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Australian climate policy and the Asia Pacific partnership on clean development and climate (APP). From Howard to Rudd: continuity or change?


This article explains, first, why Australia’s government under John Howard, together with the United States Bush administration initiated the Asia Pacific Partnership on Clean Development and Climate (APP) and, second, why the succeeding Rudd government continued to support this initiative. Climate policy under the conservative Howard government (1995–2007) in Australia was largely dictated by fossil fuel and mineral sector interests, and reflected a close alliance with the Bush administration. The Howard government shunned the Kyoto Protocol, refused to set national binding greenhouse gas reduction targets and preferred voluntary cooperative measures with industry. The APP was part of the Howard government’s strategy to demonstrate some policy movement on climate change while postponing serious action. Climate change was a key issue in the election of the Rudd Labor government in Australia in December 2007. The Rudd government quickly ratified Kyoto, adopted emission reduction targets, and moved to introduce emissions trading. The Rudd government’s decision to continue involvement with the APP, albeit with diminished funding, was a pragmatic one. The APP was supported by industry and provided bridges to China and India—both key countries in the post-2012 UNFCCC negotiations. Finally, in order to assess the long-term outlook of the APP, the article provides a preliminary assessment as to whether the APP advances technology transfer.

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  1. I follow here the definition of voluntarism used by Campbell (1998, p. 167). See McGee and Taplin (2008, p. 185), for a discussion of voluntarism and the APP in the US context.

  2. Australia signed the Protocol on 29 April 1998. Kyoto Protocol, Status of Ratifications. Retrieved August 28, 2008, from:

  3. The risk of ‘carbon leakage’ was exaggerated, and ignored the competitive advantage enjoyed by these companies owing to Australia’s generous royalty and taxation regimes (Garnaut 2008b, p. 321).

  4. Opinion polls suggest that Australians are determined to see action on climate change with 77% of those polled in July 2008 in a Nielson poll responding positively to the question whether ‘Australia should press ahead and cut its greenhouse gas emissions, regardless of what other countries do’, with 68% prepared to pay more for goods and services required for climate change abatement (Reid 2008). At the same time, other polls showed concerns about the costs of climate policy (Morgan Poll 2008).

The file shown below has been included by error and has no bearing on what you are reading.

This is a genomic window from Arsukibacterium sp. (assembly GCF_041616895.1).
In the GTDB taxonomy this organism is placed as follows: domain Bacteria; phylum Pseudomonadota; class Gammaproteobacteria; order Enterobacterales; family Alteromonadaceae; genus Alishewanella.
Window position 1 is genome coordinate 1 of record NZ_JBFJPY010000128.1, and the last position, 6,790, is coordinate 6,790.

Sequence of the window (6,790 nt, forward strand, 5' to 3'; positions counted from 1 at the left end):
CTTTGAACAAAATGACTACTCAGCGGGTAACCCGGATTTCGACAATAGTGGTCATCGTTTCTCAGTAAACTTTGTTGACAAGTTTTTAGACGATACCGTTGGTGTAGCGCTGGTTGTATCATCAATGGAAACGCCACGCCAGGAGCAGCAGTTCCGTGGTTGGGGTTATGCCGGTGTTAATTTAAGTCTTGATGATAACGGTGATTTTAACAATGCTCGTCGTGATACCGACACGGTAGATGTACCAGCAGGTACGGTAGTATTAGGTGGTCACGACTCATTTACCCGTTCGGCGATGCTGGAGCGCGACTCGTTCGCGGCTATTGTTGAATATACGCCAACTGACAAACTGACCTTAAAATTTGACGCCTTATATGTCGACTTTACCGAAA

5. Interview, Australian Government Official, 27 June 2008.

  6. In contrast, the Garnaut review had recommended to the government that a significant share of revenue collected from the auctioning of emissions permits be used to fund technology development (Garnaut 2008d, p. 332).

  7. The White Paper reflects in this respect the final Garnaut report, which mentions the APP along with a number of other international technology initiatives, many of which are argued to be ‘in need of additional funding’ (Garnaut 2008c, p. 219). The Garnaut review argues that such funding should occur under the umbrella of a proposed international technology fund which would support research, development and commercialisation of low-emission technology. The report argues that the creation of such a fund is required to address market failures which will not be sufficiently addressed simply by national mitigation measures such as emissions trading or carbon taxes (Garnaut 2008c, p. 220).

  8. The CDM is a mechanism established by the Kyoto Protocol which allows for emission reduction credits to be created through projects in developing countries.

  9. Interview with an Australian Government official 13 August 2008.

  10. Interview, Solar Systems representative, 12 August 2008.

  11. Ibid.

  12. Interview with Matthew Groom, General Counsel, Roaring 40 s, 1 September 2008.

  13. Interestingly, an Australian government official in an interview on 27 June 2008 indicated that it was unlikely that APP would be used as a forum to supplement the crowded UN negotiations but could complement the UN in the area of practical sectoral cooperation.


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The author thanks the following for thoughtful suggestions on earlier drafts of this article: Harro van Asselt, Sylvia Karlsson-Vinkhuyzen, Jeff McGee, Steve Waight, Anja Hilkemeijer and the anonymous reviewers. All views, errors and omissions are the author’s.

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Correspondence to Peter Lawrence.

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Lawrence, P. Australian climate policy and the Asia Pacific partnership on clean development and climate (APP). From Howard to Rudd: continuity or change?. Int Environ Agreements 9, 281–299 (2009).

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  • Asia Pacific partnership on clean development and climate
  • Australian climate policy
  • Technology transfer